Windows 8 upgrade - prior OS on dual Boot (2 licenses)

Discussion in 'Windows 8 Installation' started by Saltgrass, Oct 31, 2012.

  1. Saltgrass

    Saltgrass Excellent Member
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    Suppose you have a computer that is dual booting Windows 7 and Vista.

    This system has 2 "Base Licenses" that could be used for the Windows 8 upgrade requirement.

    Since the Upgrade checks Microsoft's data base for that computer ID to determine if a base license is shown, will there be an option to pick whether to replace either the Windows 7 or Vista License? I am still assuming a prior License will be deactivated after the upgrade...
     
  2. Trouble

    Trouble Noob Whisperer

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    Good question Clark.
    I would assume that since you typically, when upgrading an OS, run the upgrade from within the OS you are upgrading from then the results would be focused on that OS but considering the dual boot issues I can't be sure.
    With respect to the concept of a previous version checker, there doesn't seem to actually be one, since I have done two clean custom installs (from upgrade ISOs) on two new (unallocated) hard drives without any previous version present on the computer. The only thing that I would assume keeps things legitimate and legal is that you must own a copy of and a product key for a qualifying (older) Windows OS but even then with the Release Preview seemingly qualifying, I'm not sure how that is actually handled from a legal standpoint.
    Regards
    Randy
     
    #2 Trouble, Oct 31, 2012
    Last edited by a moderator: Oct 31, 2012
  3. Saltgrass

    Saltgrass Excellent Member
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    I was going to install on a clean drive, without either OS actually present.

    Do you believe Microsoft is not deactivating the prior license with the Upgrade Install?

    The reason I think the Upgrade goes to the database to check for a previous license is because you have been able to install to a clean drive. If they can tell if you move a license to another system, you know they have that data. Your system had been licensed to another OS prior, and not just the Preview?

    But I don't want my Windows 7 license revoked, so I am still having concerns with this upgrade.

    I am thinking about using a non-licensed motherboard to test if the Upgrade will install...just a little expensive to get some needed parts...

    If you continue to run the prior OS, which may even be allowed for all I know, I would think it would start to show a "Not Genuine" message after some period of time, if the prior license had been revoked. Maybe I need to spend some time going over the upgrade requirements. Perhaps it even mentions what happens to the prior license in the EULA for the Windows 8 upgrade.
     
  4. Trouble

    Trouble Noob Whisperer

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    OK.... all valid and good points.... BUT...
    Let's take for example, a laptop, that came from say Dell. The install of say Windows 7 that is present on that machine is a product of a factory install and does not have in its' registry the actual C.O.A key that is present on the bottom of that laptop. So how exactly would Microsoft deactivate that particular C.O.A. when it has not even been associated with an actual install?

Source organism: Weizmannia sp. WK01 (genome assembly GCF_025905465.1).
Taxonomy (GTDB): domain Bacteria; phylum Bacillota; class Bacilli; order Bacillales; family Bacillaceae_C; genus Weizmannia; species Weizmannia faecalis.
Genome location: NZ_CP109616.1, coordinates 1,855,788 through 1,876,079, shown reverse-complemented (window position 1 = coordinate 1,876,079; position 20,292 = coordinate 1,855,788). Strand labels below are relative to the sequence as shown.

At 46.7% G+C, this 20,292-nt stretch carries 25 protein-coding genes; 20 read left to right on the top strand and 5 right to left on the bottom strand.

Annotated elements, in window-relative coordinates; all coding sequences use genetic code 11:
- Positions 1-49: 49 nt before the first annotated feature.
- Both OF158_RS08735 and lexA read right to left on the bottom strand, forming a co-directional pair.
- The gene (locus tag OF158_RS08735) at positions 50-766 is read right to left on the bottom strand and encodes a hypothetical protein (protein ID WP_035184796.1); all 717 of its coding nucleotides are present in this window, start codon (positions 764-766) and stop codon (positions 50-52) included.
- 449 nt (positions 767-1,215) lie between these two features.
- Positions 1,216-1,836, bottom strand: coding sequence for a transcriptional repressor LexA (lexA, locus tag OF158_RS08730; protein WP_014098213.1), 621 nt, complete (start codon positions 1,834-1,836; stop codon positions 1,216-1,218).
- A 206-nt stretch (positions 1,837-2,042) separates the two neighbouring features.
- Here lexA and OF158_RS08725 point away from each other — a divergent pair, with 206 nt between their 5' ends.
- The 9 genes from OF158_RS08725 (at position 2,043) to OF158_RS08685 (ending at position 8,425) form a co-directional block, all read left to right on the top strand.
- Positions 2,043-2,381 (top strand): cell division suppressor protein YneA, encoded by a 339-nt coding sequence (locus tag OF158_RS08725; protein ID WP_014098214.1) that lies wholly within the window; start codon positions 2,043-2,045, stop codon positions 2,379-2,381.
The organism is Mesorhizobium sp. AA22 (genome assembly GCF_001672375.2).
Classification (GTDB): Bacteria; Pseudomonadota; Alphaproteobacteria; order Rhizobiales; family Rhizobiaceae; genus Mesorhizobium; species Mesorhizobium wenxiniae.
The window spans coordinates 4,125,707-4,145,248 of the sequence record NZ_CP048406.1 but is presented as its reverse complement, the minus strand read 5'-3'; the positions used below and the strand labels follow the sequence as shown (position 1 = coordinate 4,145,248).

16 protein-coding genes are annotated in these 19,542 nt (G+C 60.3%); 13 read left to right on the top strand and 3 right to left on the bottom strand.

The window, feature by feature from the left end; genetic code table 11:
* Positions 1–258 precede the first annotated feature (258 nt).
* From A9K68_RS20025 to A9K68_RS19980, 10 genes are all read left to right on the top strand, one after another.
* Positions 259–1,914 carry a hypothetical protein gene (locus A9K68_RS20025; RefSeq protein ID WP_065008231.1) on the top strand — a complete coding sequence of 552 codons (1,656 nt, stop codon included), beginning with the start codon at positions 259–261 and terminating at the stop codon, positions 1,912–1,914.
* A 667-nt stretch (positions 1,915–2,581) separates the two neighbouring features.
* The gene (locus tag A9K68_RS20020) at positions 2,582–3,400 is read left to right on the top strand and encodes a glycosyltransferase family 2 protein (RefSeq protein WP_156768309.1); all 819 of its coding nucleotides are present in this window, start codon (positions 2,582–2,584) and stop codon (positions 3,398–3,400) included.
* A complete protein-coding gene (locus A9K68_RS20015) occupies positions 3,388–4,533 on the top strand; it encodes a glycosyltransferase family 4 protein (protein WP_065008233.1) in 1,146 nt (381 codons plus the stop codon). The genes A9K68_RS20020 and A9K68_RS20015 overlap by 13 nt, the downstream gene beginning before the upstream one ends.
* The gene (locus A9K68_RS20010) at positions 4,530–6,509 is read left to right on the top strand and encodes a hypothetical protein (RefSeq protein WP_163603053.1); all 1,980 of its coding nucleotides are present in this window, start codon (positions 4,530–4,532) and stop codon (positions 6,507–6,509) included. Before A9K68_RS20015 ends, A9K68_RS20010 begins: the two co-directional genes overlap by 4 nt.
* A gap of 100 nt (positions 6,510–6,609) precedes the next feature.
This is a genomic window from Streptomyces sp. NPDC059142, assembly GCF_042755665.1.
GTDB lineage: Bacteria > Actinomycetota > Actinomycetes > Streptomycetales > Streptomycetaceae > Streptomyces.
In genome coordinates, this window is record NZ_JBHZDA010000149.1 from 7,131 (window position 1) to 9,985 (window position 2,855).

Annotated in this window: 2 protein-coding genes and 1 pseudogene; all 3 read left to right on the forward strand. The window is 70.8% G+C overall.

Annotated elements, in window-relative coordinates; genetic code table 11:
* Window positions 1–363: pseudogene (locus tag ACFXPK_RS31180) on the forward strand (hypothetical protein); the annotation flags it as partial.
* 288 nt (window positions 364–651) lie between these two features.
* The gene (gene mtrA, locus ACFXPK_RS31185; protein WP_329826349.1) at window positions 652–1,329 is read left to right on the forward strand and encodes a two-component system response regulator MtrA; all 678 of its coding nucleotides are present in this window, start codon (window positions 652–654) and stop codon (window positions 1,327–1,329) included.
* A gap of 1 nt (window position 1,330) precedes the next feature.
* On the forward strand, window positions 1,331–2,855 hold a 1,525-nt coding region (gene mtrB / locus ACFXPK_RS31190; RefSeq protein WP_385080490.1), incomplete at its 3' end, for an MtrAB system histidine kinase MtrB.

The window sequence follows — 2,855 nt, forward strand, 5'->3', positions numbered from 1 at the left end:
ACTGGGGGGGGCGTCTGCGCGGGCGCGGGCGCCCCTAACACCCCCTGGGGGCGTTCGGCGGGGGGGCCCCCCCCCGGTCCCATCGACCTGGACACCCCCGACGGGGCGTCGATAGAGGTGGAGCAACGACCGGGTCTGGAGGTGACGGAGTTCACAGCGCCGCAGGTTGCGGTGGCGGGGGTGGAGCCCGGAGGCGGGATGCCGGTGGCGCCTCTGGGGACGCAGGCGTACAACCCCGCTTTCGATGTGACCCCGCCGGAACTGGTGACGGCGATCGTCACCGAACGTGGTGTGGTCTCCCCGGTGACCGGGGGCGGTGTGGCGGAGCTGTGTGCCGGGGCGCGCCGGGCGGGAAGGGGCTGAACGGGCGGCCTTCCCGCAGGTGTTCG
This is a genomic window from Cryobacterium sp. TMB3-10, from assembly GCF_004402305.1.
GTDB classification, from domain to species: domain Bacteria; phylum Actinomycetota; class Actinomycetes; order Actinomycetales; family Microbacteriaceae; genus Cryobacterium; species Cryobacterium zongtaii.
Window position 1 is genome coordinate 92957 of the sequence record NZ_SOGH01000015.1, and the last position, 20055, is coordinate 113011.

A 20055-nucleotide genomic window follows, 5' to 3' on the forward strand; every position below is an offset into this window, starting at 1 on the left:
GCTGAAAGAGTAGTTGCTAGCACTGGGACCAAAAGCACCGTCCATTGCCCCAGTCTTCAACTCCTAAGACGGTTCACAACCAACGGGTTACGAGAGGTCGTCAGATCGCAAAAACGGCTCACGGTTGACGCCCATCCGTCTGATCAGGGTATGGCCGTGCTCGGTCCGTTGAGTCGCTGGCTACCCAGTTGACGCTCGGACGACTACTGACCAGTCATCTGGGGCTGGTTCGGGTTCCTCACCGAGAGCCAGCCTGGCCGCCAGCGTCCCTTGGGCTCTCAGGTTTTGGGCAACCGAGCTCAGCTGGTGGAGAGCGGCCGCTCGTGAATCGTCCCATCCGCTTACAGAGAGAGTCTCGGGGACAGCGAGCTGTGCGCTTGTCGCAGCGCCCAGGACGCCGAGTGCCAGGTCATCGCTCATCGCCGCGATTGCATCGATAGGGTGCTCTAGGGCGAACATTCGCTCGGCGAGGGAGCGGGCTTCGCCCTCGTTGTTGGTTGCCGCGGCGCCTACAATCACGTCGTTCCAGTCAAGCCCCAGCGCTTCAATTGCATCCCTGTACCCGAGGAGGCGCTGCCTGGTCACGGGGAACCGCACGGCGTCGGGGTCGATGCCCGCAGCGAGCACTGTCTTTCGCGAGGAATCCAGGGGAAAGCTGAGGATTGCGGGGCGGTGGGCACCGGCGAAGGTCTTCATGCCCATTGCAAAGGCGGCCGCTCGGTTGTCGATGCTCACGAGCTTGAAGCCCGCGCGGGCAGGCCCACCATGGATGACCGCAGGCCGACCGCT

EDIT: Or if strictly speaking talking Retail to Retail leaving OEM type stuff out of the equation, I guess you may be correct.
     
    #4 Trouble, Oct 31, 2012
    Last edited by a moderator: Oct 31, 2012
  5. Saltgrass

    Saltgrass Excellent Member
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    Randy, I am trying to decide if I am misinterpreting your comments about installing on a clean drive. I found the following comment on a Microsoft site. Did you install the Windows 8 upgrade in such a way the should have caused such an error? Was the hard drive clean before you started the install?

    Sorry about the questions, I just would like to make sure my Windows 7 License is not in jeopardy....

    Why can't I activate Windows? - Microsoft Windows Help
     
  6. nmsuk

    nmsuk Windows Forum Admin
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    I've clean installed after formatting my hdd with gparted and had no activation issues at all. Not sure what Microsoft are going on about.
     
  7. Trouble

    Trouble Noob Whisperer

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    Sorry Clark, I can not speculate regarding your "Windows 7 License" being in jeopardy.
    My experience is the same as Rich's (nmsuk).... BUT
    whether or not Microsoft has some method inplace to determine the hex value in the registry of your product key on the machine that you used to obtain the digital download of Windows 8 (upgrade version) and by some means associate that with the ISO and it's respective product key and then after the upgrade is finished (clean install or otherwise) enter that supporting Windows 7 product key into a database somewhere, showing it as having been used to support an upgrade and rendering it unusable for a future install... I can not even guess.
     
  8. nmsuk

    nmsuk Windows Forum Admin
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    They could and I'm presuming use the hardware hash to identify the old win 7 key. Does seem a little OTT though.
     
  9. Saltgrass

    Saltgrass Excellent Member
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    Well, I chickened out. Rather than risk my Windows 7 install, I put a hard drive with a Vista install, not activated, on another computer without a prior license. I then used the MBR Vista install to allow an activation of a Windows 8 UEFI install to a separate hard drive. (The Vista License had been activated on another system, just not on this install)